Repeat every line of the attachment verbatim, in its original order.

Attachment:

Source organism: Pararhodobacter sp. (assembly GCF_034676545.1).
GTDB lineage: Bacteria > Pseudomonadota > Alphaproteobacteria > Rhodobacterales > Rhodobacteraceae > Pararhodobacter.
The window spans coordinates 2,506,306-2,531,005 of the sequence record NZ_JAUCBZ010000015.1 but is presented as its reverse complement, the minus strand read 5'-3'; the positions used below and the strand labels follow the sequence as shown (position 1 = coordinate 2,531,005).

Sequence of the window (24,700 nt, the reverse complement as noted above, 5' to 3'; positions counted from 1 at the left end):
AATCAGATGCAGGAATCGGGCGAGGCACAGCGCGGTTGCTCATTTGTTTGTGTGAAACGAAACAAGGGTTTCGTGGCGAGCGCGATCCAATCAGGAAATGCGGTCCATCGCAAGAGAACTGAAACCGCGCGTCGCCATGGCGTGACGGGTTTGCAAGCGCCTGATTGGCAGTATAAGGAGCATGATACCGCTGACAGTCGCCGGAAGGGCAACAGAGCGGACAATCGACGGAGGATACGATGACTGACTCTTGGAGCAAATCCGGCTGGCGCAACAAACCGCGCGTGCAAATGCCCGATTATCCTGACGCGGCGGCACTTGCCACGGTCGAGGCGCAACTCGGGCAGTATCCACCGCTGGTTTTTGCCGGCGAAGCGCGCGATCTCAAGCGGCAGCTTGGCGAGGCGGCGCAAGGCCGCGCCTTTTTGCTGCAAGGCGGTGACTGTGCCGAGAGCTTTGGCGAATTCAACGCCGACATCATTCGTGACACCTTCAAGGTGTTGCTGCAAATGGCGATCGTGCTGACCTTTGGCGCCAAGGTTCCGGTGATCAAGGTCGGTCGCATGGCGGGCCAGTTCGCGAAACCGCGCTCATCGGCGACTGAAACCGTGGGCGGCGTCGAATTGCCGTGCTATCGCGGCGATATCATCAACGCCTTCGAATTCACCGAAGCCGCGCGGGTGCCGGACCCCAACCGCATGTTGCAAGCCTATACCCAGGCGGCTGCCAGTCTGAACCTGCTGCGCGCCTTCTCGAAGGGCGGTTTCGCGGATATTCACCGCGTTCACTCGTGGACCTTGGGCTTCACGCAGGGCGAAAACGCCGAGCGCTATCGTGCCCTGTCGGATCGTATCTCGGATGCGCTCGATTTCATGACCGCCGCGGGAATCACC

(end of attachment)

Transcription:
Source organism: Pararhodobacter sp. (assembly GCF_034676545.1).
GTDB lineage: Bacteria > Pseudomonadota > Alphaproteobacteria > Rhodobacterales > Rhodobacteraceae > Pararhodobacter.
The window spans coordinates 2,506,306-2,531,005 of the sequence record NZ_JAUCBZ010000015.1 but is presented as its reverse complement, the minus strand read 5'-3'; the positions used below and the strand labels follow the sequence as shown (position 1 = coordinate 2,531,005).

Sequence of the window (24,700 nt, the reverse complement as noted above, 5' to 3'; positions counted from 1 at the left end):
AATCAGATGCAGGAATCGGGCGAGGCACAGCGCGGTTGCTCATTTGTTTGTGTGAAACGAAACAAGGGTTTCGTGGCGAGCGCGATCCAATCAGGAAATGCGGTCCATCGCAAGAGAACTGAAACCGCGCGTCGCCATGGCGTGACGGGTTTGCAAGCGCCTGATTGGCAGTATAAGGAGCATGATACCGCTGACAGTCGCCGGAAGGGCAACAGAGCGGACAATCGACGGAGGATACGATGACTGACTCTTGGAGCAAATCCGGCTGGCGCAACAAACCGCGCGTGCAAATGCCCGATTATCCTGACGCGGCGGCACTTGCCACGGTCGAGGCGCAACTCGGGCAGTATCCACCGCTGGTTTTTGCCGGCGAAGCGCGCGATCTCAAGCGGCAGCTTGGCGAGGCGGCGCAAGGCCGCGCCTTTTTGCTGCAAGGCGGTGACTGTGCCGAGAGCTTTGGCGAATTCAACGCCGACATCATTCGTGACACCTTCAAGGTGTTGCTGCAAATGGCGATCGTGCTGACCTTTGGCGCCAAGGTTCCGGTGATCAAGGTCGGTCGCATGGCGGGCCAGTTCGCGAAACCGCGCTCATCGGCGACTGAAACCGTGGGCGGCGTCGAATTGCCGTGCTATCGCGGCGATATCATCAACGCCTTCGAATTCACCGAAGCCGCGCGGGTGCCGGACCCCAACCGCATGTTGCAAGCCTATACCCAGGCGGCTGCCAGTCTGAACCTGCTGCGCGCCTTCTCGAAGGGCGGTTTCGCGGATATTCACCGCGTTCACTCGTGGACCTTGGGCTTCACGCAGGGCGAAAACGCCGAGCGCTATCGTGCCCTGTCGGATCGTATCTCGGATGCGCTCGATTTCATGACCGCCGCGGGAATCACC